When the New York State Department of Health announced that a patient in Rockland County, north of New York City, had contracted polio, it revealed that it was a case of vaccine-derived polio.
Vaccine-derived poliovirus is different from poliovirus that originated in nature and spreads naturally within a community.
The NYSDOH said in a statement that tests, conducted by the department’s public health laboratory and confirmed by the Centers for Disease Control and Prevention, showed the patient was infected with type 2 Sabin poliovirus, which indicating that you were infected by someone who received the oral polio vaccine, which is no longer used in the United States.
Here’s what you should know about vaccine-derived polio and how it differs from wild polio.
Poliomyelitis, short for poliomyelitis, is highly contagious and spreads through person-to-person contact, even when the original contagious patient shows no symptoms.
According to the CDC, about one in four people have flu-like symptoms, such as fever, fatigue, and headache, that go away within a week. But in rare cases, polio can lead to paralysis and death.
People can protect themselves against polio with two types of vaccines: an inactivated poliovirus vaccine given by injection and an oral polio vaccine that contains a weakened version of the virus and is given by mouth.
The oral polio vaccine played a critical role in polio eradication because it is cheaper and easier to administer than the injected vaccine, making it suitable for distribution, especially in low- and middle-income countries.
“It’s a live, attenuated virus,” said Dr. John Brownstein, an epidemiologist at Boston Children’s Hospital and an ABC News contributor. “It’s a weakened virus that provides very good immunity in the gut, where the virus replicates, and is shed in faeces, which can spread through sewage and help protect the community.”
However, one possible adverse effect of the oral vaccine is vaccine-derived poliovirus.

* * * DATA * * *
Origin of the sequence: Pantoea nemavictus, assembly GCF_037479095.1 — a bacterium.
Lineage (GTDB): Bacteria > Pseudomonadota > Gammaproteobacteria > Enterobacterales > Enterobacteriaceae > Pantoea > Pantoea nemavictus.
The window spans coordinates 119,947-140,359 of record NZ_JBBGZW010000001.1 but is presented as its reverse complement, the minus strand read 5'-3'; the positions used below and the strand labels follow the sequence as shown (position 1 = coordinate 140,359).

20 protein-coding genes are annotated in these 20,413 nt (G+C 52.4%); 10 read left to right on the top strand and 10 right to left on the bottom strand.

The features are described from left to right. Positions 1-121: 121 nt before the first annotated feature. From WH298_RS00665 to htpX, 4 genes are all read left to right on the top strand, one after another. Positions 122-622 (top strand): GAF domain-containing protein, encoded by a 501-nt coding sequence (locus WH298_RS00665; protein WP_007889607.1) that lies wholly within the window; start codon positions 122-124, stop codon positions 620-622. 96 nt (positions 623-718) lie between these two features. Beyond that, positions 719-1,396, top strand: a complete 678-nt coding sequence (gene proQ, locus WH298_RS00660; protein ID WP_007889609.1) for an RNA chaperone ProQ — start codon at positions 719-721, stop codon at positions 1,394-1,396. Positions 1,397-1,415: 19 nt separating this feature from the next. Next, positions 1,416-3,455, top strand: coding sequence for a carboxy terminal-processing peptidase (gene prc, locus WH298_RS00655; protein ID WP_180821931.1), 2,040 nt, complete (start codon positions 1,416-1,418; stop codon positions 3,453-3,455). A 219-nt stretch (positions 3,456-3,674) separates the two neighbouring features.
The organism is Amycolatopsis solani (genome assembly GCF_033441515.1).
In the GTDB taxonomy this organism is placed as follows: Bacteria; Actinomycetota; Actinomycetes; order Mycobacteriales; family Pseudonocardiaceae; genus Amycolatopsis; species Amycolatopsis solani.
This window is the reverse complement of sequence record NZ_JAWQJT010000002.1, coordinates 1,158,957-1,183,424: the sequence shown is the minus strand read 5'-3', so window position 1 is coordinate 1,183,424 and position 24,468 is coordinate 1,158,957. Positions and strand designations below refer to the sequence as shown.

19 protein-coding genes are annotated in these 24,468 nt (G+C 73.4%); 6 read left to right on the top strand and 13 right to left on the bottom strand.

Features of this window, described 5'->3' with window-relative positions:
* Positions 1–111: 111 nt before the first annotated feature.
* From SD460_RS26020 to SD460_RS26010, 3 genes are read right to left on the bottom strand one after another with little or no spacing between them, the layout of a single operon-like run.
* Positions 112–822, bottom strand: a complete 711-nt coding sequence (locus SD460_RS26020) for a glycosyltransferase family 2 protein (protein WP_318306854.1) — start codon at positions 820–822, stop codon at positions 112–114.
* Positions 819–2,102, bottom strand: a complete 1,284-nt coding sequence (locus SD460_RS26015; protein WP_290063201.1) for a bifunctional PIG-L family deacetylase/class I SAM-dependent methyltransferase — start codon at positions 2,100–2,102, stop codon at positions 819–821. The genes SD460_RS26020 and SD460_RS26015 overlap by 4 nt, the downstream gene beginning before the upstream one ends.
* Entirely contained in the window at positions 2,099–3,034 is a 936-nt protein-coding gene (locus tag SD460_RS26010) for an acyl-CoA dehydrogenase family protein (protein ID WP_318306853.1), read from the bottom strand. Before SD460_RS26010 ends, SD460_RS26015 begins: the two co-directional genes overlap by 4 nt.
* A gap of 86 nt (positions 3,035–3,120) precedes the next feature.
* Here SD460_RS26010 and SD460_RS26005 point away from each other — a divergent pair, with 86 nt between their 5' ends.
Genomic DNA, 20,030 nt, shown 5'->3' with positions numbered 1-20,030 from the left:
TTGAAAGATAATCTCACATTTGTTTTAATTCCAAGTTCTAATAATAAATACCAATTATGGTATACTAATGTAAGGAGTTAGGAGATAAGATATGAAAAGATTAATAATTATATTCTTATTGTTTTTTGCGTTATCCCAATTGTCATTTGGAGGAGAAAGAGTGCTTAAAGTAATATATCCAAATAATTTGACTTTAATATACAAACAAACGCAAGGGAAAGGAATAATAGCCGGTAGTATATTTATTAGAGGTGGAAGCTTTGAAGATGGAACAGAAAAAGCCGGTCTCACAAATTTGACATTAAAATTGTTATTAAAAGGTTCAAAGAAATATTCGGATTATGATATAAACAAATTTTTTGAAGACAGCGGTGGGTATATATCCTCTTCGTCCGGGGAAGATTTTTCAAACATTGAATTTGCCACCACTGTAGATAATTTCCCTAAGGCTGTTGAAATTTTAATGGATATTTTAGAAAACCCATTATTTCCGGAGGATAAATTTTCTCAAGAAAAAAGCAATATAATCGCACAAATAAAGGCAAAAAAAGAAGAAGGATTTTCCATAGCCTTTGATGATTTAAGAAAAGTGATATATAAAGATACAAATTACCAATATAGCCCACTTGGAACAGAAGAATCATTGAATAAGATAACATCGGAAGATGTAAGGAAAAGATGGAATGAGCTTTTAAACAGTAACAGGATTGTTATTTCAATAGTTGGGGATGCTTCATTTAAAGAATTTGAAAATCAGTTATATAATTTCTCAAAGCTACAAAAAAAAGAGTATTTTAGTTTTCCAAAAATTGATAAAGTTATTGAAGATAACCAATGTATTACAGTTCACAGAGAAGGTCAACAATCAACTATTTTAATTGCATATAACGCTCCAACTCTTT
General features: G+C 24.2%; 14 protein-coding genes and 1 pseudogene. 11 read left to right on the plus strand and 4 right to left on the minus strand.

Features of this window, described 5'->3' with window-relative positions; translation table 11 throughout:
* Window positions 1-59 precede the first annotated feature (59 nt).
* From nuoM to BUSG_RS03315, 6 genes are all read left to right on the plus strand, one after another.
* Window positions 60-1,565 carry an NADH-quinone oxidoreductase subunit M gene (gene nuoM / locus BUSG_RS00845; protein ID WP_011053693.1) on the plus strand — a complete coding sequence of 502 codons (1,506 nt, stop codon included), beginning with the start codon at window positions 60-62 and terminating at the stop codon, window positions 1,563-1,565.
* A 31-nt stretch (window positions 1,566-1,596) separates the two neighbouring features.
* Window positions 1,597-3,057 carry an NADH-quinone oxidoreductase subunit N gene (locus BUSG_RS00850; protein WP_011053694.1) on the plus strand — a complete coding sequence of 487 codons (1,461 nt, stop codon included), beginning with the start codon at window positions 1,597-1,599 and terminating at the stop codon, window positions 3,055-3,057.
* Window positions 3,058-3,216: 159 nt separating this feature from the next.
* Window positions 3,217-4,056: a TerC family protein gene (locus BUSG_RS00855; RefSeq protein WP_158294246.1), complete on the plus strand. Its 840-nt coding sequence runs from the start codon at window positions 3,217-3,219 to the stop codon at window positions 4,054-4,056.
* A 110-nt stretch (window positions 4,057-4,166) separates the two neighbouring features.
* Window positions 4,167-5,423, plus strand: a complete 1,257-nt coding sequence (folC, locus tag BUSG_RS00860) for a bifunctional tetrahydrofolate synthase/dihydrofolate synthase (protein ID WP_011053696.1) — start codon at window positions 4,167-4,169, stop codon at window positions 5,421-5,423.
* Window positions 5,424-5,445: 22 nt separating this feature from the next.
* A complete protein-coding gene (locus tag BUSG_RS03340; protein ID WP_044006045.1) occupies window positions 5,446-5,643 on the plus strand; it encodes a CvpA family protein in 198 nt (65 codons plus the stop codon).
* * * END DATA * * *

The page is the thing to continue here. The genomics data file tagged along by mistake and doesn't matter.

In rare cases, the virus that spreads through sewage can affect those who are not vaccinated. This is different from wild polio, which infects people by circulating naturally in the environment.
Because of this risk, the oral vaccine was discontinued in the US in 2000. New York health officials said the virus in the Rockland County patient likely originated in a country outside the US. , where the oral vaccine is still administered.
The NYSDOH said Friday that only 61% of Rockland County residents have been vaccinated against polio before the age of 2, compared to a rate of 79% statewide, not including New York City.
“There is likely to be community transmission, and in an undervaccinated community like New York, it creates a susceptibility,” Brownstein said. “But in those who are vaccinated, there really is no risk.”
The New York case is not the first time vaccine-derived polio has been detected in the US.
In 2005, it was found in the feces of an unvaccinated, immunocompromised Minnesota child, and likely caught it from someone who received the oral vaccine in another country, according to the CDC. Later, seven other children contracted polio, but none ended up paralyzed.
In 2013, a severely immunocompromised infant received the oral vaccine in India. The baby ended up contracting polio and dying from the infection, the CDC said.